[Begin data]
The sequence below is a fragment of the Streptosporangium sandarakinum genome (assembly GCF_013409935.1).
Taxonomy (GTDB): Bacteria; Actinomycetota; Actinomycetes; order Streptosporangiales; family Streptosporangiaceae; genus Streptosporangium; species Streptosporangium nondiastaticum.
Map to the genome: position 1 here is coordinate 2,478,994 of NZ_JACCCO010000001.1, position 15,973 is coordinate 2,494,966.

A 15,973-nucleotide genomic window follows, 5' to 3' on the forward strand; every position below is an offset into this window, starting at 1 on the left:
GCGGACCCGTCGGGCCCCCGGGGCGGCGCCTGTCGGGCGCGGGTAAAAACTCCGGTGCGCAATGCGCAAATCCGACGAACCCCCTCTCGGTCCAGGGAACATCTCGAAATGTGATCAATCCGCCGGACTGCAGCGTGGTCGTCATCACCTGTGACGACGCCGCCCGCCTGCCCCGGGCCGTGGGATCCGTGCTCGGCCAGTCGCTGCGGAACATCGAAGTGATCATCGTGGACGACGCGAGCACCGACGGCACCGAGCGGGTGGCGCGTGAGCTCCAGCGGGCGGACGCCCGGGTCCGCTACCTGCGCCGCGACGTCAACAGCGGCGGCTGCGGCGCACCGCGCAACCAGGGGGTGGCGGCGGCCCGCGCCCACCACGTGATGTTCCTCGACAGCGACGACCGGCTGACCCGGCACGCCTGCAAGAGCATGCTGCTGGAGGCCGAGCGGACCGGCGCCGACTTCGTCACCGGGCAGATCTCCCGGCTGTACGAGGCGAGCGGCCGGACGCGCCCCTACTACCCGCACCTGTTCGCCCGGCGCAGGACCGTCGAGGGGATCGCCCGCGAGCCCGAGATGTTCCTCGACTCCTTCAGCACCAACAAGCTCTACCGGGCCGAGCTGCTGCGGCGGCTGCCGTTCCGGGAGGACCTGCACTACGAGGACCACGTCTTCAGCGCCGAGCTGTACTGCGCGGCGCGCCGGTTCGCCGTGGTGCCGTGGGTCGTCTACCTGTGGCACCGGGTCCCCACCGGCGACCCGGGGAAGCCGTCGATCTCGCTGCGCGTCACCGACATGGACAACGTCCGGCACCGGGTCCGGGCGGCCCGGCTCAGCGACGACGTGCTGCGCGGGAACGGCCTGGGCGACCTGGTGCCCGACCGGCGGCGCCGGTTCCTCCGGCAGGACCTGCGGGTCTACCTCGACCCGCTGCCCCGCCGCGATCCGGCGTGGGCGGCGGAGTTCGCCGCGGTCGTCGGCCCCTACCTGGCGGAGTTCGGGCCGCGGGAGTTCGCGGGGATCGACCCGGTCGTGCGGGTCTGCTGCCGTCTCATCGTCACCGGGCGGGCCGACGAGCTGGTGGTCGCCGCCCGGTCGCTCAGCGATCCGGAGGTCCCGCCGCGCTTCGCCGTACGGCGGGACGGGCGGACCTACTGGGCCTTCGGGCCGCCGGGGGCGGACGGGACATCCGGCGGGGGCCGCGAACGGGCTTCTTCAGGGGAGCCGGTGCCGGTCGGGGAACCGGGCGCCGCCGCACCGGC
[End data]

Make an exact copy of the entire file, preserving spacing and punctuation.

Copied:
The sequence below is a fragment of the Streptosporangium sandarakinum genome (assembly GCF_013409935.1).
Taxonomy (GTDB): Bacteria; Actinomycetota; Actinomycetes; order Streptosporangiales; family Streptosporangiaceae; genus Streptosporangium; species Streptosporangium nondiastaticum.
Map to the genome: position 1 here is coordinate 2,478,994 of NZ_JACCCO010000001.1, position 15,973 is coordinate 2,494,966.

A 15,973-nucleotide genomic window follows, 5' to 3' on the forward strand; every position below is an offset into this window, starting at 1 on the left:
GCGGACCCGTCGGGCCCCCGGGGCGGCGCCTGTCGGGCGCGGGTAAAAACTCCGGTGCGCAATGCGCAAATCCGACGAACCCCCTCTCGGTCCAGGGAACATCTCGAAATGTGATCAATCCGCCGGACTGCAGCGTGGTCGTCATCACCTGTGACGACGCCGCCCGCCTGCCCCGGGCCGTGGGATCCGTGCTCGGCCAGTCGCTGCGGAACATCGAAGTGATCATCGTGGACGACGCGAGCACCGACGGCACCGAGCGGGTGGCGCGTGAGCTCCAGCGGGCGGACGCCCGGGTCCGCTACCTGCGCCGCGACGTCAACAGCGGCGGCTGCGGCGCACCGCGCAACCAGGGGGTGGCGGCGGCCCGCGCCCACCACGTGATGTTCCTCGACAGCGACGACCGGCTGACCCGGCACGCCTGCAAGAGCATGCTGCTGGAGGCCGAGCGGACCGGCGCCGACTTCGTCACCGGGCAGATCTCCCGGCTGTACGAGGCGAGCGGCCGGACGCGCCCCTACTACCCGCACCTGTTCGCCCGGCGCAGGACCGTCGAGGGGATCGCCCGCGAGCCCGAGATGTTCCTCGACTCCTTCAGCACCAACAAGCTCTACCGGGCCGAGCTGCTGCGGCGGCTGCCGTTCCGGGAGGACCTGCACTACGAGGACCACGTCTTCAGCGCCGAGCTGTACTGCGCGGCGCGCCGGTTCGCCGTGGTGCCGTGGGTCGTCTACCTGTGGCACCGGGTCCCCACCGGCGACCCGGGGAAGCCGTCGATCTCGCTGCGCGTCACCGACATGGACAACGTCCGGCACCGGGTCCGGGCGGCCCGGCTCAGCGACGACGTGCTGCGCGGGAACGGCCTGGGCGACCTGGTGCCCGACCGGCGGCGCCGGTTCCTCCGGCAGGACCTGCGGGTCTACCTCGACCCGCTGCCCCGCCGCGATCCGGCGTGGGCGGCGGAGTTCGCCGCGGTCGTCGGCCCCTACCTGGCGGAGTTCGGGCCGCGGGAGTTCGCGGGGATCGACCCGGTCGTGCGGGTCTGCTGCCGTCTCATCGTCACCGGGCGGGCCGACGAGCTGGTGGTCGCCGCCCGGTCGCTCAGCGATCCGGAGGTCCCGCCGCGCTTCGCCGTACGGCGGGACGGGCGGACCTACTGGGCCTTCGGGCCGCCGGGGGCGGACGGGACATCCGGCGGGGGCCGCGAACGGGCTTCTTCAGGGGAGCCGGTGCCGGTCGGGGAACCGGGCGCCGCCGCACCGGC